‘HISTORY IS NUANCED AND OUR STATUE IS NO EXCEPTION’
PORTOLA STATUE GIFTED IN COMMON BOND, NOT CONQUEST
Editor’s note: This is a letter from the Pacifica Historical Society board in response to a petition to remove the statue of Gaspar de Portola in Pacifica.)
Recently, communities throughout the United States have been examining whether some existing statues and monuments are not appropriate and therefore should be removed.
As part of this broad issue, the statue of Gaspar de Portolá (at the intersection of Highway 1 and Crespi Drive near the Pacifica Community Center) has become a focus of attention. A recent July 22nd Pacifica Tribune featured interviews with Danielle Gustavson and Jonathan Cordero about their requests to remove the Portolá statue including a petition.
The Pacifica Historical Society wants people in Pacifica to become more educated about the history of the statue itself, as well as learning about the impact of Spanish colonization on native populations.
History is often nuanced and complicated, and the background story about our statue is no exception. It involves significant state and international connections.
The Portolá statue was a gift from the government of Catalonia Spain, to the “people of California”. It was commissioned by the government of Catalonia as a work of art created by an internationally acclaimed Catalonian sculptor, Josep Subirachs. Portolá was from the Catalonia region in Spain and was an important figure in the history of California.
In the late 1980’s the president of Catalonia donated this statue as a symbol of the bond between Catalonia and California. In a letter dated Aug. 19,1988. to California Gov. George Deukmejian, the President of the Generalitat of Catalonia, Jordi Pujol wrote:
“…to reiterate once more, my desire [is] to give to this present all the symbology of our will to strengthen the links of collaboration between Catalonia and California and, still more so, after the resolutions adopted by both the Legislative Assemblies of Catalonia and California to create a Sister-Agreement between both States.”
When the statue was installed, it was intended as a symbol of the connection between Catalonia and California, not to honor or celebrate Spanish colonization.
The history of the native people is VERY important, but other major ethnicities are also important in our local and state history.
For example, the Mexican heritage in the Bay Area is a result of immigrants from Mexico that arrived in the Anza expedition 7 years after Portolá.
Both the Tribune article and the wording of the petition present information about how Spanish colonization and the California Mission System beginning in the late 18th century devastated the population of Native Americans living in coastal California. It is estimated that in 1834 the native population was only about 20% of what it had been at First Contact. At Mission Delores, where the Aramai Ohlone moved from our local area, the life expectancy after Baptism was an average of less than 5 years!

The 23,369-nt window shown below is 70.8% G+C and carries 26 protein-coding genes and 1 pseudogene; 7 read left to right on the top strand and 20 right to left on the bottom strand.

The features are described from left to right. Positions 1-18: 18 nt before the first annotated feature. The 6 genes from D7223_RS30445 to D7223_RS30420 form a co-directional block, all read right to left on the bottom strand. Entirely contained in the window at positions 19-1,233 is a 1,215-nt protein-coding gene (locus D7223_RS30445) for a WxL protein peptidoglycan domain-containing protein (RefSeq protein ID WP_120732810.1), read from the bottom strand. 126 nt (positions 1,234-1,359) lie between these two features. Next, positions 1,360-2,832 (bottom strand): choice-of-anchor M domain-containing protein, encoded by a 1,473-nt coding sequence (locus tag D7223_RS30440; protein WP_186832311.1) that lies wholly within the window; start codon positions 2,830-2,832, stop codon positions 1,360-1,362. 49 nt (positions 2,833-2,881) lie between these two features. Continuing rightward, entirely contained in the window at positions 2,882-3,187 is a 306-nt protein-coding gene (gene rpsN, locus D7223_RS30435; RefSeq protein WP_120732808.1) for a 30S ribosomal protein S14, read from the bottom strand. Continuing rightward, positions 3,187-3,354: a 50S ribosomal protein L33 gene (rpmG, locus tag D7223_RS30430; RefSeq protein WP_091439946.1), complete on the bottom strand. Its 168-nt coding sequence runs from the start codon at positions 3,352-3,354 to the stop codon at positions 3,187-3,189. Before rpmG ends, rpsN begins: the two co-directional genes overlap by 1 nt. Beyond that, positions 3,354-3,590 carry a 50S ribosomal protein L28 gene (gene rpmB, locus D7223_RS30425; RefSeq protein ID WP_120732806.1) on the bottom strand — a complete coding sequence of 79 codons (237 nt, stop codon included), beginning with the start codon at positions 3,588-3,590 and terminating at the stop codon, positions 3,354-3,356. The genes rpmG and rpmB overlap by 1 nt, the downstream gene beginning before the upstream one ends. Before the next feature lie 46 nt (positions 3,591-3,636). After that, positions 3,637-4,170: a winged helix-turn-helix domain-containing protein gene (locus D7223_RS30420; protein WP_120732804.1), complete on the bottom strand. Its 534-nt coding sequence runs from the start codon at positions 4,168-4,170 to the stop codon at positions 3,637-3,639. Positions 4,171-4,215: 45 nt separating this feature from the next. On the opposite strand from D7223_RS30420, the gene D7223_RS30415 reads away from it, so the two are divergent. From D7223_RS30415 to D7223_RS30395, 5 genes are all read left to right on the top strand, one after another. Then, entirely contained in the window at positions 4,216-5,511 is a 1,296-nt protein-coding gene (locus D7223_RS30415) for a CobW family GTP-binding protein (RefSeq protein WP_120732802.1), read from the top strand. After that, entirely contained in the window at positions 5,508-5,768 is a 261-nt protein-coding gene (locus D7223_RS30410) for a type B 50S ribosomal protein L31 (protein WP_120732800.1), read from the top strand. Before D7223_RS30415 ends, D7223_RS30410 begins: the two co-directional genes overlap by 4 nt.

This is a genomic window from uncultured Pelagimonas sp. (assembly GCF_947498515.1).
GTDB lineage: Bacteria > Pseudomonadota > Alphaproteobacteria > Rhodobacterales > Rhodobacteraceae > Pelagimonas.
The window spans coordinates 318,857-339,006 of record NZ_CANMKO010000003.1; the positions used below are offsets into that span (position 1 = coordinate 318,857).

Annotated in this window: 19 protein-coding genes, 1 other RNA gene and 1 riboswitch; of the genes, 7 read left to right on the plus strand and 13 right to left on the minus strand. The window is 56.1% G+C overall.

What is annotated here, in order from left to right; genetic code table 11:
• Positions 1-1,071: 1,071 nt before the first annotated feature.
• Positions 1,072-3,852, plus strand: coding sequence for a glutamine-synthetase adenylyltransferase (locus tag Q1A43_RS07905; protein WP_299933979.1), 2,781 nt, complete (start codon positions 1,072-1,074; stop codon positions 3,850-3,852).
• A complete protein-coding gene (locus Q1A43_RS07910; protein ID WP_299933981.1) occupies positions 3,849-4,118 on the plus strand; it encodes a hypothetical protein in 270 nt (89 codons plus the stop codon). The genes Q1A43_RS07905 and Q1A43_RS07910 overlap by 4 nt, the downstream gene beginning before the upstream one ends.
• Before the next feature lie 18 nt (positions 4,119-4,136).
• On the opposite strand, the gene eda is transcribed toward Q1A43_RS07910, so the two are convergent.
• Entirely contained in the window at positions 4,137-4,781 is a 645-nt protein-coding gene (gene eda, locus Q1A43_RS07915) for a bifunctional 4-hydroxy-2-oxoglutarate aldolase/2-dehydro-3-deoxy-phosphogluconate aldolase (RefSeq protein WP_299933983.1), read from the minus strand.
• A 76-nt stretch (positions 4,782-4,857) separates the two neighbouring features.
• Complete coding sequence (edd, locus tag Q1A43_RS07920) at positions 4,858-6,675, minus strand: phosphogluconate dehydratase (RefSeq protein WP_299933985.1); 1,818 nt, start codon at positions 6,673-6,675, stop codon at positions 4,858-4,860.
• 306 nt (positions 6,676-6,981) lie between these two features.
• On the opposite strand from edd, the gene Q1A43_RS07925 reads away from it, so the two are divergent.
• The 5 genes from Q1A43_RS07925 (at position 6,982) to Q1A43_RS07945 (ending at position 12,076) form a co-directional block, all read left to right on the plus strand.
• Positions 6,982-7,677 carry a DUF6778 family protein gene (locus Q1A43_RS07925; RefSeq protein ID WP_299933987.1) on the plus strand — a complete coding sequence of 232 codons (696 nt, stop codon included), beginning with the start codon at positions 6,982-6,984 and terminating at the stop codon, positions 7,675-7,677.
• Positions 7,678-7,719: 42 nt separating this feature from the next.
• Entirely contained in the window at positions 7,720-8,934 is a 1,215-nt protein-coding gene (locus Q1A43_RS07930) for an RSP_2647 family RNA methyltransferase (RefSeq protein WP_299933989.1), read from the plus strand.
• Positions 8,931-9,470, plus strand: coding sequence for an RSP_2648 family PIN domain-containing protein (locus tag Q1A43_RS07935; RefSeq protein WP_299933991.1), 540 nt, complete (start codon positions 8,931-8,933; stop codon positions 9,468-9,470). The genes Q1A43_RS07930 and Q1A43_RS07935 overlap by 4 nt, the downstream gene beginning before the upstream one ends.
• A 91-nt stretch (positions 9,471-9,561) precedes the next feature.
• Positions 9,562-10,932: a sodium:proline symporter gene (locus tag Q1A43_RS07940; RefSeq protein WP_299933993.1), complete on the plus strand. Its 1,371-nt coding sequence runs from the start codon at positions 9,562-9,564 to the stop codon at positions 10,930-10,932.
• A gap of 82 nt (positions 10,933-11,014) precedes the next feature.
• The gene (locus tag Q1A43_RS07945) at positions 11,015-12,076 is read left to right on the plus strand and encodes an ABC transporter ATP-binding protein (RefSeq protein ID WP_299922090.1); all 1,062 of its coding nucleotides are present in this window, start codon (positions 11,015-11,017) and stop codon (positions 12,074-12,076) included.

Captain Gaspar de Portolá had been given orders to establish a presidio and mission at Monterey Bay, which he eventually did. During his first expedition in 1769, however, he did not recognize this wide-open bay as his objective, but continued north for more than another 5 weeks.
Many members of the expedition were very sick from poor nutrition with symptoms of scurvy. Along the way, Indians welcomed them with food and assisted the Spanish explorers along the native trails.
During a few layover days while camping in San Pedro Valley, members of the expedition first sighted San Francisco Bay. Portolá and the expedition then returned to San Diego dispirited for failing to carry out his orders, but knowing he had seen what could become a major harbor.
A few years later Anza would arrive with a large group of settlers to establish a presidio and mission in San Francisco. The Spanish dominated California for more than 40 years, until the land was ceded to Mexico when it became independent from Spain.
The statue does represent a pivotal point in local, state, and national history. The Portolá expedition led to the settlement of San Francisco, which led to immigration of Americans, which led to the discovery gold, which led to statehood, and because we entered the Union as a free state, led to the eventual secession of the Southern states and the American Civil War.
It is unfortunate and ironic that new informational displays about the Ohlone people now being prepared are not already in place near the statue at the Community Center. In addition to this site, more inclusive educational exhibits are planned for other locations in Pacifica and around San Mateo County but have been delayed. Although the statue attracts the attention of visitors, the site does not yet capitalize on the opportunity for visitors to learn a more accurate history that includes those who first lived here.
(Submitted by the Board of Directors of the Pacifica Historical Society. The Bylaws (Article II) of the Pacifica Historical Society describe our Objectives and Functions to include the following: “The PHS is to act as the Official Historian for the City of Pacifica.” (Section 4) … “The PHS will share its historical information with members of the community….” (section 5).